Last time we talked about locks for the Smart Home and I use Kevo’s Bluetooth lock. Now let’s talk about a primary item people think about when it comes to the smart home. Lighting is one how those top three products everyone thinks of when it comes to smart home features, and rightly so. Who doesn’t like the idea of being able to control the lights in your home without walking over and having to flick a switch, or pull a chain. Also who hasn’t in a rush ran out of the house and maybe forgot to turn the lights off. How about making people think you are home when you’re not to decrease your risk of being a target when you go on vacation or a business trip? Being able to control your lights remotely can help you save electricity, peace of mind, and it’s totally convenient.
Since the cost of the Hue system was so much, this sent me looking for alternatives. My main need was a soft white bulb that produced the same look I had now, with the ability to control them via app on phone or device. Factors I looked at was cost, features, look/shape of the bulb, and who did they work with. Who they work with was important as you’ll see in a future posts in the series, so I had to weigh that on the other factors as well. As I looked into this, I actually came across a company while at CES 2015. The company’s name was TCP and they had a smart bulb called Connected by TCP Smart LED bulbs. I had them send over their starter kit and I did a little digging into them. The Connected by TCP system starts off at a cheaper price. Their starter kit come with 2 bulbs and a gateway to connect to your home network. Pricing for the kit cost around $87-$89 at Home Depot. I was also able to find their single bulbs coming in at a price of $19.97. At this price I would be able to get bulbs to cover my home without spending through the roof to do it. Because of this I moved ahead with Connected by TCP.
Setup of this system was fairly simple. First I connected the gateway to my home network and then I needed to replace the bulbs. Upon power on of the bulbs after a few seconds, they begin to flicker on and off. One by one each bulb gets detected by the gateway. Once all your bulbs are detected you can see them in the app ( app available for iOS and Android). As of this writing I have Connected by TCP bulbs in my living room, kitchen, daughter’s room, dining rooms, and my master bedroom. The app lets you name the light bulbs so you know which one is which, and you can group them into rooms assigning that room a name, and color. Once this is out-of-the-way you can turn either a single bulb on/off or the entire room. You can also dim a single bulb or the entire room at once. You can also create scenes which can be manually triggered or on a schedule. You can control what happens with the lights for a room or whole house based upon time of day or mood when you manually trigger a button, this is called Smart Control. The TCP apps lets you control the lights both locally at home or remotely when away. For remote control you’ll need to enter in an email address and password for this connection but this is done right in the app as well.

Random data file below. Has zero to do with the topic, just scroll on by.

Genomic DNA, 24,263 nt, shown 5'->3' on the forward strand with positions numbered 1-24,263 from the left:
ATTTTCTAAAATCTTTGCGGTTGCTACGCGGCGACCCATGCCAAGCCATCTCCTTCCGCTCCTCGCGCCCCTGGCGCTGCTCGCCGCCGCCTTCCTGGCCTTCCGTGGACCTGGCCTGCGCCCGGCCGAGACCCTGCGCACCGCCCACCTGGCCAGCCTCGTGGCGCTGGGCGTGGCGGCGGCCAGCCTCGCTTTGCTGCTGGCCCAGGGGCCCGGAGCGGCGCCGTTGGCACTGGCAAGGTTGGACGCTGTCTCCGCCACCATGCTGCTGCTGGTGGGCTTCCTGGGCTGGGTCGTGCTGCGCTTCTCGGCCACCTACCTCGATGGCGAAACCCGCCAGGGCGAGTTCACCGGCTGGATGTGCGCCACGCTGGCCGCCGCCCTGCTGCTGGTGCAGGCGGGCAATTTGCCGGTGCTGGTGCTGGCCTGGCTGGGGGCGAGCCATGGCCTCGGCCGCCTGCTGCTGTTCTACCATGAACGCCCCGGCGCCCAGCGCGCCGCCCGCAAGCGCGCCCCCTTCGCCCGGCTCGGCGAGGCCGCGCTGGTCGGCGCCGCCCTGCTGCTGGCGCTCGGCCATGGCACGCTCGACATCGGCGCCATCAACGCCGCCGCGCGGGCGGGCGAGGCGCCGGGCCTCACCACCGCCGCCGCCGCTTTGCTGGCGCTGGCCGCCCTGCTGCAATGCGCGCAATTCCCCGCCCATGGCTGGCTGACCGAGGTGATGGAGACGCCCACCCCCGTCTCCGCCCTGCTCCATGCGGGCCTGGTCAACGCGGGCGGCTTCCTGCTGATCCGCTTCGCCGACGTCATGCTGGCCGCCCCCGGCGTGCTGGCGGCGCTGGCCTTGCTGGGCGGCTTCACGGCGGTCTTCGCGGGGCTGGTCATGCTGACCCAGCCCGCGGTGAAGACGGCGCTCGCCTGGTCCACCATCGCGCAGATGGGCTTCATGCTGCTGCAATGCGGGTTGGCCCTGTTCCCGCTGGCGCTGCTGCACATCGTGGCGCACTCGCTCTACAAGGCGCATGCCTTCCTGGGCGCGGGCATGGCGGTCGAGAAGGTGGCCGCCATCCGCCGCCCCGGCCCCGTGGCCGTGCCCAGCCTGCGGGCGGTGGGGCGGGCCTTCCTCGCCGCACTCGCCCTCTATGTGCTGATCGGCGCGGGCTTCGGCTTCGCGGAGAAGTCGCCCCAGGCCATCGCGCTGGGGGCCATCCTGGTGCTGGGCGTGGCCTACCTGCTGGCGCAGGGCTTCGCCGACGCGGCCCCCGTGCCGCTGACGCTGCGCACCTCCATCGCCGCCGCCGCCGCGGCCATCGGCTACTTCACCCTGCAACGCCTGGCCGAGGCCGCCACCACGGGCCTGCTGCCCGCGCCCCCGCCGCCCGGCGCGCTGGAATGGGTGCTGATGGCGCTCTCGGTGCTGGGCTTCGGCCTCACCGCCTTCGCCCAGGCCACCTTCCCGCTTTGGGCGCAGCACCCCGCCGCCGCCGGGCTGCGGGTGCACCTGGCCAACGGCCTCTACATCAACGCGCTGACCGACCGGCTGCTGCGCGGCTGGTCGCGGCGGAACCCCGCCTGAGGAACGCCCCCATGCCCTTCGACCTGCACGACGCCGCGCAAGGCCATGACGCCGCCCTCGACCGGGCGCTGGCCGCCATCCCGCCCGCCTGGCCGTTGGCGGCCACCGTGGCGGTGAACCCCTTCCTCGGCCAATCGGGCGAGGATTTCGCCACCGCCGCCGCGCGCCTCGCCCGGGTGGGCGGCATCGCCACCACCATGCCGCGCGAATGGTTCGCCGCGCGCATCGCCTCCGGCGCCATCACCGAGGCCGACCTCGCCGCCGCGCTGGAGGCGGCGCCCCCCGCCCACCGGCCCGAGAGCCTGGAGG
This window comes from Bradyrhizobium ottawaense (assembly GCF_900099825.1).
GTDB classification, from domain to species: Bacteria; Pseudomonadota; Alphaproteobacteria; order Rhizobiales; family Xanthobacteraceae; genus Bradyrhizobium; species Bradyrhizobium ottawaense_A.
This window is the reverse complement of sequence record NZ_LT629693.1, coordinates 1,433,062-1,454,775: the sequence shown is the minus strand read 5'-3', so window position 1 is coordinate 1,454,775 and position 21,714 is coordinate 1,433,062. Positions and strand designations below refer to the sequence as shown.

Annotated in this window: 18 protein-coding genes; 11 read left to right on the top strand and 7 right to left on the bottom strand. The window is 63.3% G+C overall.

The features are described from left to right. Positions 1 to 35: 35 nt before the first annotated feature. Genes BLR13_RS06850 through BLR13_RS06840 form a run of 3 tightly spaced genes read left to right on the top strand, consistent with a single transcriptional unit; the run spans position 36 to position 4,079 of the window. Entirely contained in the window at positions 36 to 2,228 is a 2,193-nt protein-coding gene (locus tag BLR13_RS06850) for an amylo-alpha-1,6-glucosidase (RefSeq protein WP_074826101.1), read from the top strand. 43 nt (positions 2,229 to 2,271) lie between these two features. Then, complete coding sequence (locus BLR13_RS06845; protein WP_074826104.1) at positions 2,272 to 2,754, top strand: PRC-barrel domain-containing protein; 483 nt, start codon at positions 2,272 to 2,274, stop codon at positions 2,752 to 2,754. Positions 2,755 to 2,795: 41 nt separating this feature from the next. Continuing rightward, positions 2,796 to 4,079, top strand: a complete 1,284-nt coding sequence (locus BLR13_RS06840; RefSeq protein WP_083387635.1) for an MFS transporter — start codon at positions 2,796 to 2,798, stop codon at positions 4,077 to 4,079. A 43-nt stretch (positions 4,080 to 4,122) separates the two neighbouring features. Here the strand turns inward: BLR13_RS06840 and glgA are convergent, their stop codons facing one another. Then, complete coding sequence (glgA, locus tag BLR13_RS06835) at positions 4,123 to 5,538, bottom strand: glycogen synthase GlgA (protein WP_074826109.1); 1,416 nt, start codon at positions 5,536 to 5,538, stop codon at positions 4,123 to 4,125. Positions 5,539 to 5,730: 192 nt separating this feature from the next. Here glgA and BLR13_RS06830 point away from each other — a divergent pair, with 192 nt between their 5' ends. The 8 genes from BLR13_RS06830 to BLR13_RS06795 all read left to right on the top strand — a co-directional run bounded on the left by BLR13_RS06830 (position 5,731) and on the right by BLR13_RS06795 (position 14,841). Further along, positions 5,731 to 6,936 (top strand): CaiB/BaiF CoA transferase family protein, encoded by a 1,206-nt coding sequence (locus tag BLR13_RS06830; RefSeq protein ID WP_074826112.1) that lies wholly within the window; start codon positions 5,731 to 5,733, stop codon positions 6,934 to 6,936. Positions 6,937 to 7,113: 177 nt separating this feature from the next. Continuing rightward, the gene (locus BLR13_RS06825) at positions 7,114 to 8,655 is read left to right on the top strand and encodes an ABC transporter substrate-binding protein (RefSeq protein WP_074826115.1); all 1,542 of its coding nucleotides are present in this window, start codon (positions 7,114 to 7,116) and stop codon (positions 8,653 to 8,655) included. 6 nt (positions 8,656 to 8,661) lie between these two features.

I’ve spent a while now with the Connected by TCP lights and for the most part I’m generally content with them. Are they the perfect choice? I wouldn’t say perfect, but the choice for some will be just right. Since having the TCP lights, I’ve run into some issues and still working through them. For example, the TCP lights use a mesh network to talk to each other. This is supposed to help as you replace bulbs that may be further away from the gateway. Using a mesh network, each light bulb can talk to each other creating a path from gateway to the furthest bulb in the group. For the most part this has worked, but I still have some bulbs I can’t get working in my master bedroom which is the furthest from the gateway (two bulbs are recently purchased, but the others work here and there, sometimes losing connection). I also can’t seem to get the bulbs I put in my daughter’s room which is the opposite wall from the gateway to pick up either (these were also recently purchased bulbs). I had this issue before but I was able to get another set I had put in my master bedroom to finally detect and work. They don’t work all the time, which can be frustrating as you may just want them to work. Depending on how many bulbs you need and it’s location from the gateway you may or may not have issues.
Since my purchase of Connected by TCP light bulbs there has been another new contender into the mix. There are smart light bulbs by a company called Cree. These I’ve seen (only online) coming in at $14.97. While much cheaper than the TCP lights, I have yet to score any as they seem to be sold out when I try to pick up some. But these are now on my radar as they have the same features of the TCP bulbs, come in cheaper, and thanks to a recent meet up I’ve learned is high on the priority list for a company called SmartThings. (that is just a sneak peek there, as I will talk about them in a future post). Right now the bulk of my bulbs are by Connected by TCP and they are working pretty well. In time however I do see myself sprinkling in bulbs from Cree because of the cheaper cost, and possibly getting a couple of bulbs from Philips Hue as they may fit in a a few areas I want to do some nice color lighting with.
I hope this has been helpful, and you get a sense of light choices out there (there are more, I just focused on the ones I thought gave the most bang for the buck), how setup was, and how it has worked out for me. Now how about you? What lighting choices have you made, who did you decide to go with and why. I’m curious and if you have any suggestions let me know, this is an ongoing evolving process after all!